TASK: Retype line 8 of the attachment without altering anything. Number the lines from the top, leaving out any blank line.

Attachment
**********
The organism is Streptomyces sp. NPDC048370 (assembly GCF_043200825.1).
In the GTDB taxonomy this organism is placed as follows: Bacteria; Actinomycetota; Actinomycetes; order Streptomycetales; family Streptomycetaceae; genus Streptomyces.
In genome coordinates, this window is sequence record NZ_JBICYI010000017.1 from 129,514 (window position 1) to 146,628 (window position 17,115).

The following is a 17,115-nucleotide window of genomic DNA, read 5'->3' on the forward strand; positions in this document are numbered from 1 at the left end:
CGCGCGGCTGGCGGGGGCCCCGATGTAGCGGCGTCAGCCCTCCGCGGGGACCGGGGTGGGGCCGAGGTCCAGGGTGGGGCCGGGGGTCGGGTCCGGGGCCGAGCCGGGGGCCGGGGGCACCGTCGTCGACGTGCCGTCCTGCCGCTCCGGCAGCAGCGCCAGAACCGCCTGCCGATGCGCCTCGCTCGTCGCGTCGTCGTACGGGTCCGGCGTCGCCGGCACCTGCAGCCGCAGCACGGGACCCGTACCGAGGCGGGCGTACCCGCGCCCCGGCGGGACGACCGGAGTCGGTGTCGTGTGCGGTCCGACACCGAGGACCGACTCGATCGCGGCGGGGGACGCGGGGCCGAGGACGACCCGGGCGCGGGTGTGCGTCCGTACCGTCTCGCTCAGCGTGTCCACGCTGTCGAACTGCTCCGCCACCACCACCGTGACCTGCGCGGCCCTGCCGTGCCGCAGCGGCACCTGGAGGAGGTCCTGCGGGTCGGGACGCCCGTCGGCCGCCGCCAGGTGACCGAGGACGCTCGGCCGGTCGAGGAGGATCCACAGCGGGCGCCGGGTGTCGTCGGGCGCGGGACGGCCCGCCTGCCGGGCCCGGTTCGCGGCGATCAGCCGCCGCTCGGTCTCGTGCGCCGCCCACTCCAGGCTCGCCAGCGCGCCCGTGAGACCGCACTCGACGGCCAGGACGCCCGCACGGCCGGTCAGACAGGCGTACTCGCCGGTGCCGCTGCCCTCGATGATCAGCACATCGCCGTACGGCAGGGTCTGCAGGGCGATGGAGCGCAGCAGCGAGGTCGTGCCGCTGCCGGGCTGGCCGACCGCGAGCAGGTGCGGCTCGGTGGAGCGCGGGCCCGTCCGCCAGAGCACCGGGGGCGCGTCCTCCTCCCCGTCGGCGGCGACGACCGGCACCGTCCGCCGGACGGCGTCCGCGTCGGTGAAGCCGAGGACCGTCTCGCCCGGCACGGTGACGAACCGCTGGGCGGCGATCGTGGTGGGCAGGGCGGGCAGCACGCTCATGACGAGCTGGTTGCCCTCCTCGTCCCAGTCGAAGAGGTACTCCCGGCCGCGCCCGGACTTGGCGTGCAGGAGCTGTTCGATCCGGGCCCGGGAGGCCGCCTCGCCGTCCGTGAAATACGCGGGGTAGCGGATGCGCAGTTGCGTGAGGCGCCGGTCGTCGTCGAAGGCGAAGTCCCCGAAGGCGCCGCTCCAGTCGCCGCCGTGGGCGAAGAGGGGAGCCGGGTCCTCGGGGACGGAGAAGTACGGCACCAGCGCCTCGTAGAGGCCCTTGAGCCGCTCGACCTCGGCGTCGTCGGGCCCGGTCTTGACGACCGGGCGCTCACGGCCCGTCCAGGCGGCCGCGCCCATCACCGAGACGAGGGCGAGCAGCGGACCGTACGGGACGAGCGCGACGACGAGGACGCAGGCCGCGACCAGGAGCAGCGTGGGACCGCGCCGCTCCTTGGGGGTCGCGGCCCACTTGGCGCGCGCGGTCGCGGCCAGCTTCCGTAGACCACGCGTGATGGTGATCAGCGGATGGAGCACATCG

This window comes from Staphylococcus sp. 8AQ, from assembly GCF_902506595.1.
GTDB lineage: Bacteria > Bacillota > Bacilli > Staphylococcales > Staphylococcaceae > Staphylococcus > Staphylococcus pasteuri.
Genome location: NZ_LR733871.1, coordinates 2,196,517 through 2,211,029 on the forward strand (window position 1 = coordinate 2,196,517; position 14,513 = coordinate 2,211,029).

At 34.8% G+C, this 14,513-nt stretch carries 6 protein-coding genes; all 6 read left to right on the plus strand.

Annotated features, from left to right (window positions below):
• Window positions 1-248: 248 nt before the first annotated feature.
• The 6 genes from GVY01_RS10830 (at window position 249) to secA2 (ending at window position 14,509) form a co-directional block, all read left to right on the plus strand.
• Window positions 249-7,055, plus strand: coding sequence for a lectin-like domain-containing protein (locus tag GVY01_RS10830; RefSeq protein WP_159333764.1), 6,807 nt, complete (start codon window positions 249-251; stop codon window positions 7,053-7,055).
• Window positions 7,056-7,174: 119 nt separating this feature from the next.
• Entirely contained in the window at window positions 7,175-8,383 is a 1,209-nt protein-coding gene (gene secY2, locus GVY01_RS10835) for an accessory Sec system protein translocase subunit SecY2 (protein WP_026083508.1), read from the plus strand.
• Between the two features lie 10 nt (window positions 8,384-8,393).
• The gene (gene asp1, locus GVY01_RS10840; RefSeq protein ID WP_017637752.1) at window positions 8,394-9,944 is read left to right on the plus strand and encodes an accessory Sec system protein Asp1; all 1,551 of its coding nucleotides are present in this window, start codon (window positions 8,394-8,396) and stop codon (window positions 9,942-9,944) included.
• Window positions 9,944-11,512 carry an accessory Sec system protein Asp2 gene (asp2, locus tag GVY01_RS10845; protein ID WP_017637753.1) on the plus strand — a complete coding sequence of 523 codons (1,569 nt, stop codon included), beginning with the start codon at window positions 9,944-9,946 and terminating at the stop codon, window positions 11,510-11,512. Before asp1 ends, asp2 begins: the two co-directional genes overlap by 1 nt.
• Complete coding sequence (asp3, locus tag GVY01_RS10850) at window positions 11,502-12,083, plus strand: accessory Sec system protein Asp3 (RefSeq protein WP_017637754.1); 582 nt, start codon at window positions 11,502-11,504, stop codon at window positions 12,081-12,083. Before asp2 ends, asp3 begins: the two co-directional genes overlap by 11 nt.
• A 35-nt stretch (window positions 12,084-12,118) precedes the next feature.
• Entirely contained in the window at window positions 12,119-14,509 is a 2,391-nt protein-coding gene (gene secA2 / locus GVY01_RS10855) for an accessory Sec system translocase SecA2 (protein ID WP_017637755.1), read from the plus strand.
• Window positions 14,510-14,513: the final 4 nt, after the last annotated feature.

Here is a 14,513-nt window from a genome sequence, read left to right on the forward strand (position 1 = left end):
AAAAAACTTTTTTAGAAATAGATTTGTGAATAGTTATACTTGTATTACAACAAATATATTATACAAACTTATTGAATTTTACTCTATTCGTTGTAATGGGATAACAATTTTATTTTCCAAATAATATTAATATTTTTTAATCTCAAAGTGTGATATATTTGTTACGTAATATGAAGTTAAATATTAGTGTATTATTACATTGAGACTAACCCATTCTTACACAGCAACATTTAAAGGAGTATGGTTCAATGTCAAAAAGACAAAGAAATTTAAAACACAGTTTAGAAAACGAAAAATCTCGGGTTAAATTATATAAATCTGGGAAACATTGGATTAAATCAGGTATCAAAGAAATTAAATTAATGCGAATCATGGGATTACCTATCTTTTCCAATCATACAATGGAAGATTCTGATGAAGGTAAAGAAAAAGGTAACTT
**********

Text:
Genome location: NZ_LR733871.1, coordinates 2,196,517 through 2,211,029 on the forward strand (window position 1 = coordinate 2,196,517; position 14,513 = coordinate 2,211,029).